Education practitioners, such as teachers, school administrators, and professors at education schools, are not necessarily reliable judges of an education policy's merits...[they] lack the proper perspective to assess questions of policy.
In his introduction, he devotes a bit of time trying to explain why people directly involved in education are poor judges of what works and what doesn't. He tries to say that we're too biased by our own "interests". I'm pretty sure one of my major interests is doing the best job I possibly can educating my students. So, wouldn't one of my main goals be trying to find the best ways to do so?
The first myth he attempts to dispel is the "myth" that more funding for schools means a more quality education. (also in this chapter he cites his own research after calling others with agendas biased...hmmm). He cites a whole lot of research saying schools get more money than they used to...that students haven't changed that much in the past thirty years...that increasing spending in education doesn't actually affect output. He even "dispels the myth" of the gap between spending in suburban vs. urban schools. Obviously a school without books can function just as well as a school with eight computer labs (note the hint of sarcasm).
I agree with him in that we are spending more than enough money on education; however, when one school can afford several golf carts to carry football players on and off the field, while another can't even afford books, there's a problem. Schools are adequately funded, but the money isn't distributed very well.
As to his assertion that the amount of money going into a school doesn't affect performance: duh. I agree there comes a point where it doesn't matter anymore (for example, will students learn more with $10,000 rather than $8,000 per student? probably not); however, tell the schools who can't afford to pay their teachers competitive salaries that spending doesn't affect education. And tell the schools who can't even afford the core classes, let alone the arts and extracurriculars that spending doesn't affect education.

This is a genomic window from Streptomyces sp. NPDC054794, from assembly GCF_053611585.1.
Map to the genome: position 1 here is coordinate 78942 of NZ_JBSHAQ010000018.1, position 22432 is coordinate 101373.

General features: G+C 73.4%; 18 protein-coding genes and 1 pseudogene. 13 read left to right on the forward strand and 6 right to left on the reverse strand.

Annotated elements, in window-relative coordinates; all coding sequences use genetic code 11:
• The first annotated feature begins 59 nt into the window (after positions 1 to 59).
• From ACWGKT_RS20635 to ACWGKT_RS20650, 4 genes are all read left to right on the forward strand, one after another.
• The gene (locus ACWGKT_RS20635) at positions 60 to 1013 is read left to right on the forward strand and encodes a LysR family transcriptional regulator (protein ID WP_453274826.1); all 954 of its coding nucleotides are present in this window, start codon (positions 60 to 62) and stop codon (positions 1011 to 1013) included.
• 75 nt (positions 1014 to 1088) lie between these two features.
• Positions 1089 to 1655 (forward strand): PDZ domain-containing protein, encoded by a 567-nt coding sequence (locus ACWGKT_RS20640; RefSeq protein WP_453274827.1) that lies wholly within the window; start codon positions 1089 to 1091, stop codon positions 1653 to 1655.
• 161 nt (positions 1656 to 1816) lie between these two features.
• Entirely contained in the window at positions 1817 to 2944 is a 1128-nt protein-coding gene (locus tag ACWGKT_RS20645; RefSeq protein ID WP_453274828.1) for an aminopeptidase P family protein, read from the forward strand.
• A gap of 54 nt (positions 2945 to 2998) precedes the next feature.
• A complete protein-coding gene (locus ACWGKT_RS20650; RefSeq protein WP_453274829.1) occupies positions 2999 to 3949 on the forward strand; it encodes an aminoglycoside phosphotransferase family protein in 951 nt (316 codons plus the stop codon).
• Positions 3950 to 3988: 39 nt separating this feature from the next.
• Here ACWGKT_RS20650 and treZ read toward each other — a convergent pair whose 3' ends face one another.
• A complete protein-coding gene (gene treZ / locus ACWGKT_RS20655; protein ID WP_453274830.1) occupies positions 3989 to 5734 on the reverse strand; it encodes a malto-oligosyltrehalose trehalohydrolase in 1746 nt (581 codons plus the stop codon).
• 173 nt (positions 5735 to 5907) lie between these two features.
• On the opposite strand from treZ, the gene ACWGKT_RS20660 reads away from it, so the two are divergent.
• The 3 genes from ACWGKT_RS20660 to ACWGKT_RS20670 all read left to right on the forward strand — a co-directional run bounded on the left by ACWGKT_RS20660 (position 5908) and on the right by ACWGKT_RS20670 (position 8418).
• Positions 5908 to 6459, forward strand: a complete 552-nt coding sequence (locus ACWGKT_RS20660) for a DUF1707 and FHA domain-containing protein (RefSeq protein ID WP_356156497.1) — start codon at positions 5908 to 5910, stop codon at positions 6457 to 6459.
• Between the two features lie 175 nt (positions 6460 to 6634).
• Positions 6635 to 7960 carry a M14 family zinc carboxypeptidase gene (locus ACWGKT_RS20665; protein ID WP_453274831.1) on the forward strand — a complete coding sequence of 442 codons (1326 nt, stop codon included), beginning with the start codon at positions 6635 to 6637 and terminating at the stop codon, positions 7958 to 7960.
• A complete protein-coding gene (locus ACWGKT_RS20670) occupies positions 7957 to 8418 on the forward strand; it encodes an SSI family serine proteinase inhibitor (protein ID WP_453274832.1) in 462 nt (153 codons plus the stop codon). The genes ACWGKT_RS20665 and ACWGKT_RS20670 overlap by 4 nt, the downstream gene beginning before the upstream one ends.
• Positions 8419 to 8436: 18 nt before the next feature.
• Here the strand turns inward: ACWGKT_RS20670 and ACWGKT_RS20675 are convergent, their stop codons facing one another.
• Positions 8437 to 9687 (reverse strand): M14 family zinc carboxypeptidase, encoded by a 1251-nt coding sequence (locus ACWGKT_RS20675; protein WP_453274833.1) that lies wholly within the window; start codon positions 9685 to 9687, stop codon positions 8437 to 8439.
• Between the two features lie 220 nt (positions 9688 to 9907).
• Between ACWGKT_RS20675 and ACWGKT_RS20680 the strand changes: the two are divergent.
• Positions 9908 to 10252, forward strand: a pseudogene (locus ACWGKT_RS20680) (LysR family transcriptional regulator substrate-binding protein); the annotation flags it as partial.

I'm more incensed by this chapter than anything else. While I do believe Greene brings up several points that must be addressed (the idea of dispersing the funding, how much is too much?, etc.), I think he is a man with little or no experience in education who really doesn't fully understand what is going on. He looks at the facts and statistics, but he looks at them as a national average. When you look at facts in that way, it appears to be balanced; however, that's because there are schools that have money coming out their nose...then there are schools who are holding classes in a rollerskating rink because the building is falling apart (this is a fact he actually mentioned in this chapter).
I still have many more "myths" to read through, but I have to stop for now. I can only handle so much of the pompous, know-all attitude.